Overnight at the duck race camp the sponsors Lion Lager thought we were competitors so their beautiful beer hostesses liberally plied us with ale. OK, lager. When they ran out I rummaged in the boats and found wine papsaks we used for flotation and squeezed out the dregs. Karen the gorgeous, voluptuous newspaper reporter (remember the days when they wrote stuff on paper?) covering the event for The Natal Mercury held out her glass and as I dispensed I gave her the patter: “A good wine. Not a great wine, but a good wine, with a delicate bouquet”. She shook her mug impatiently and said endearingly “I know fuckall about flowers, I’m in it for the alcohol,” and I fell deeply in love. My kinda dreamboat lady in shape and attitude. She was like . .

Tugela beermaid
– she was like –

Dave too, was smitten as one of the comely lager hostesses joined him in his laager and treated him to sincere sleeping bag hospitality above and beyond the call of duty, ending the session with a farewell flash of delightful décolletage as she kissed him goodbye in the morning.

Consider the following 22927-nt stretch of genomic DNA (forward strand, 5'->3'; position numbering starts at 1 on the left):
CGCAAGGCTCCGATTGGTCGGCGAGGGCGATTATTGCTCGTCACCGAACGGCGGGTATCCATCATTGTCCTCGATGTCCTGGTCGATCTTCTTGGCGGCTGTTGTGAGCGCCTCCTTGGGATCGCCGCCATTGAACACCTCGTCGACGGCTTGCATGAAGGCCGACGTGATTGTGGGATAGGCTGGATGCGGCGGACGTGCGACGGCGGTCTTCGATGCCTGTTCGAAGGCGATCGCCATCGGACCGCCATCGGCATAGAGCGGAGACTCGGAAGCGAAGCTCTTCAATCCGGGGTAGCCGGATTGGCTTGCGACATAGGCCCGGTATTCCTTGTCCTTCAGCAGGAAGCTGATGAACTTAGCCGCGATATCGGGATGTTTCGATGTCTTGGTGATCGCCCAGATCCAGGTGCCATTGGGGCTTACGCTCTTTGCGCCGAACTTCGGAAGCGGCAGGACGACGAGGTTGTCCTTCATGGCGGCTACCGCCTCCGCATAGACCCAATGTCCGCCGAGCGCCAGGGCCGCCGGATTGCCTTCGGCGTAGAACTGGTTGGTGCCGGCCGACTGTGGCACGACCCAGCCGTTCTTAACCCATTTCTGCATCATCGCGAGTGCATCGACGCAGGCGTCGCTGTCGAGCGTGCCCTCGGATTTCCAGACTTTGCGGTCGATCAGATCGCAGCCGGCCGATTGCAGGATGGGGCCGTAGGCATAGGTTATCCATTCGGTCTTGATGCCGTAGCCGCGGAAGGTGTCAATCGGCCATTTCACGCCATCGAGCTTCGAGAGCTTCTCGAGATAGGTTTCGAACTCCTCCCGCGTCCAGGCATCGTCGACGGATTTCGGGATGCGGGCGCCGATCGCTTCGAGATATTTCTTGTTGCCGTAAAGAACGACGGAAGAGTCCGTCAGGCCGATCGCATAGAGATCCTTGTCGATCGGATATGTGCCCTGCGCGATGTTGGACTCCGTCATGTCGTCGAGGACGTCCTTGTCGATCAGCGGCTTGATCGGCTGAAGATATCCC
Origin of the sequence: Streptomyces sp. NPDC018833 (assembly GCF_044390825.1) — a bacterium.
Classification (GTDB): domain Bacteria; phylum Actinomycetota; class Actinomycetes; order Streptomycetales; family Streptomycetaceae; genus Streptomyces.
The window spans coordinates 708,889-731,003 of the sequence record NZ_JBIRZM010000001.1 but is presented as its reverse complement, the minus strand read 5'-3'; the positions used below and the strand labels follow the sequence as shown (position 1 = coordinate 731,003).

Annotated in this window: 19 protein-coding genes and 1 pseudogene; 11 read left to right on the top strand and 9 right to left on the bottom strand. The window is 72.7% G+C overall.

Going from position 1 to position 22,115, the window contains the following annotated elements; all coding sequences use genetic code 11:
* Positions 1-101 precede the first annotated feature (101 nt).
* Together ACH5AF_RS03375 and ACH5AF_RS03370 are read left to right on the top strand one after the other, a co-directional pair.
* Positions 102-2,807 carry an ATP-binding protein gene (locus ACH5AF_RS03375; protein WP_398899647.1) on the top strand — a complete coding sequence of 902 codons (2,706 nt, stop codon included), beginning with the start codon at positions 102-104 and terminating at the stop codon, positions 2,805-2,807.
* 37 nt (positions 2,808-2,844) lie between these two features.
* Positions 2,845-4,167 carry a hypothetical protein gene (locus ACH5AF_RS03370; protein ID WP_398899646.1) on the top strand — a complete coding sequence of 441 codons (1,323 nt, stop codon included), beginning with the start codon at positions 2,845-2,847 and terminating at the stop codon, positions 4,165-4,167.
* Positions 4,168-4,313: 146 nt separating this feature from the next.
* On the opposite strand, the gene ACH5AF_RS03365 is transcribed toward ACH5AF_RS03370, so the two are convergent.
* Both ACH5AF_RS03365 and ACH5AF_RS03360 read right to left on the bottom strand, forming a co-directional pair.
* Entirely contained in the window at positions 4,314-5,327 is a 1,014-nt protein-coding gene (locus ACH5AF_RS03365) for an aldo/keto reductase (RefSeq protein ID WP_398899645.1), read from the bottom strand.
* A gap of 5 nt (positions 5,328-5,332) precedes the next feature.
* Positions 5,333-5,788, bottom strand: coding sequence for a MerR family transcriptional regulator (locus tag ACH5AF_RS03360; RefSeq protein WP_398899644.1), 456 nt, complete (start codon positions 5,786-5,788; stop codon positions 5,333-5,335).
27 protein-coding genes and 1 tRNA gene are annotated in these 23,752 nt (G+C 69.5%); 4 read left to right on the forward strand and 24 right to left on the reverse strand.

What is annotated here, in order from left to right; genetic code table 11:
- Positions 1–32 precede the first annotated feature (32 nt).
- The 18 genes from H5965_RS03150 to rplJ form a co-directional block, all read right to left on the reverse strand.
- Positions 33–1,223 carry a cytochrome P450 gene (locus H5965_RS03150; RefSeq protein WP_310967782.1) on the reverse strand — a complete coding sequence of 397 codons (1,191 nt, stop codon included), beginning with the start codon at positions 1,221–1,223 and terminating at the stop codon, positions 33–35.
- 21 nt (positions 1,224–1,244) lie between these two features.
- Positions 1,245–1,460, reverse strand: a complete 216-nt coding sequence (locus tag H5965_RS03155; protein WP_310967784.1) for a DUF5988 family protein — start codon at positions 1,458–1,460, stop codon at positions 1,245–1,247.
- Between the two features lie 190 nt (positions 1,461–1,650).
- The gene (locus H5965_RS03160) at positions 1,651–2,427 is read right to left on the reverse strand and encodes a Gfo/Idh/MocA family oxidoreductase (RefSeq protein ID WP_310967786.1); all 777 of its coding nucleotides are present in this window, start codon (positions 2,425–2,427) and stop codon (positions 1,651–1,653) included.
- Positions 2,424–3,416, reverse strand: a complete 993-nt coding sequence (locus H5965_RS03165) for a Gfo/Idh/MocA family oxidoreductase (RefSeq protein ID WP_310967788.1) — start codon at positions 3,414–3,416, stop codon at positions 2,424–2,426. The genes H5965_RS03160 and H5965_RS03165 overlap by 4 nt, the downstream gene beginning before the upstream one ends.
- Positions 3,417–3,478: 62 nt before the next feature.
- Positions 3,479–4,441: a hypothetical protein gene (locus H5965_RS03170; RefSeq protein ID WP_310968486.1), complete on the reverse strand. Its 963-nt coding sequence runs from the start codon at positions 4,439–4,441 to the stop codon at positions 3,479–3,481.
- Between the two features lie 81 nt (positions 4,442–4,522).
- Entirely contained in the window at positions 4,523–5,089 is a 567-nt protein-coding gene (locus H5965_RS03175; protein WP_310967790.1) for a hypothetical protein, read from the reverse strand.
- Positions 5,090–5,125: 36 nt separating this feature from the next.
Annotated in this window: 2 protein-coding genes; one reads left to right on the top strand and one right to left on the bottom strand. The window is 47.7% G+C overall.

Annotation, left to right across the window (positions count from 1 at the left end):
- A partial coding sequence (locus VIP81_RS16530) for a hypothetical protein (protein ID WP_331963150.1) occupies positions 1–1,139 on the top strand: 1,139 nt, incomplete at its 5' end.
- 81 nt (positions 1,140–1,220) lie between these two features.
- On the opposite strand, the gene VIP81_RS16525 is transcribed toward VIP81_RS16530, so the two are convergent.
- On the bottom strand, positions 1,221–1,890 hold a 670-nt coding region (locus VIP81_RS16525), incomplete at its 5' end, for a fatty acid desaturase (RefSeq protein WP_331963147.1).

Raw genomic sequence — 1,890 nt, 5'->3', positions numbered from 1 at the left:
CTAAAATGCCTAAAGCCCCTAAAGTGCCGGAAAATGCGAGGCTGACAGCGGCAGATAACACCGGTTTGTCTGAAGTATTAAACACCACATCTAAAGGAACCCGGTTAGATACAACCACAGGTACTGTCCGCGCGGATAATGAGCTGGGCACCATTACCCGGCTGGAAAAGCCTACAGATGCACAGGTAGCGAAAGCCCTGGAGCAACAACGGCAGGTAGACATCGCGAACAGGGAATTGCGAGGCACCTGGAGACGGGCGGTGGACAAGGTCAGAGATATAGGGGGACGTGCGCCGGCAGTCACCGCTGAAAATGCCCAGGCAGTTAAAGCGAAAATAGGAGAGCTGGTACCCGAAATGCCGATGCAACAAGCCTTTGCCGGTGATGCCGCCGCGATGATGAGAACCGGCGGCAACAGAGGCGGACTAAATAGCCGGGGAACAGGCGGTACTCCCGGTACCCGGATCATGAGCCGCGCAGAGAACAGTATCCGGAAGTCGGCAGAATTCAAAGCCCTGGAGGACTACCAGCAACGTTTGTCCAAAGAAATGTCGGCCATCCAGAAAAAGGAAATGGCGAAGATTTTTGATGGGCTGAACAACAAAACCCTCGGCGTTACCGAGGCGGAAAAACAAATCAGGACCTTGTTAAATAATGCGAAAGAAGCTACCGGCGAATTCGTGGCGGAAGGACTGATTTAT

As we drifted downstream we sang:

The landlord had a daughter fair – parlez vous

The landlord had a daughter fair – parlez vous

The landlord had a daughter fair

Lily-white tits and golden hair

Inky Pinky parlez vous

We sang to the resident goats:
I ain’t afraid of no goats

We sang (to the tune of He Aint Heavy . . . ):

Hy’s nie swaar nie, hy’s my swaer

.

Ah! Those wuz the daze!

~~~oo0oo~~~

We stayed at Figtree Beach Camp again a few years later.

This should actually be on my pre-marriage blog vrystaatconfessions.com

River trip Deepdale – Hella Hella

We left Bernie’s white Ford Escort at Hella Hella with the Porters, and drove round to Deepdale in my white Ford Cortina. Linda Grewar (who became a notable paddler herself – she later won the Fish river marathon mixed doubles with Bernie!) then drove my car back to Durban. ‘Seconds’! ‘Helpers’ ‘Chauffeurs’! What would we do without those wonderful volunteers?  It was winter on a low, clear Umkomaas and we set off happy as larks. Or otters. In our Perception plastic kayaks imported by Greg Bennett in his Paddlers Paradise daze.

Deepdale Falls
– how low can you go? –